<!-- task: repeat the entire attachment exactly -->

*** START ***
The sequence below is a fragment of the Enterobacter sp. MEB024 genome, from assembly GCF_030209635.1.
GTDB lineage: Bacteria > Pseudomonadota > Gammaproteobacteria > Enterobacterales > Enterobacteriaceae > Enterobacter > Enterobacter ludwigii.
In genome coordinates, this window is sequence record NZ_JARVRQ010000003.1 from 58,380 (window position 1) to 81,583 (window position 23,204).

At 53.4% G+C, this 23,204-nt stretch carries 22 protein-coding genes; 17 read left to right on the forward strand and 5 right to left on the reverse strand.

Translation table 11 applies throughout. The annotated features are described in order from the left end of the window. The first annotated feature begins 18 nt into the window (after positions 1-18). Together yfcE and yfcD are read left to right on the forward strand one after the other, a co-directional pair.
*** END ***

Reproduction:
The sequence below is a fragment of the Enterobacter sp. MEB024 genome, from assembly GCF_030209635.1.
GTDB lineage: Bacteria > Pseudomonadota > Gammaproteobacteria > Enterobacterales > Enterobacteriaceae > Enterobacter > Enterobacter ludwigii.
In genome coordinates, this window is sequence record NZ_JARVRQ010000003.1 from 58,380 (window position 1) to 81,583 (window position 23,204).

At 53.4% G+C, this 23,204-nt stretch carries 22 protein-coding genes; 17 read left to right on the forward strand and 5 right to left on the reverse strand.

Translation table 11 applies throughout. The annotated features are described in order from the left end of the window. The first annotated feature begins 18 nt into the window (after positions 1-18). Together yfcE and yfcD are read left to right on the forward strand one after the other, a co-directional pair.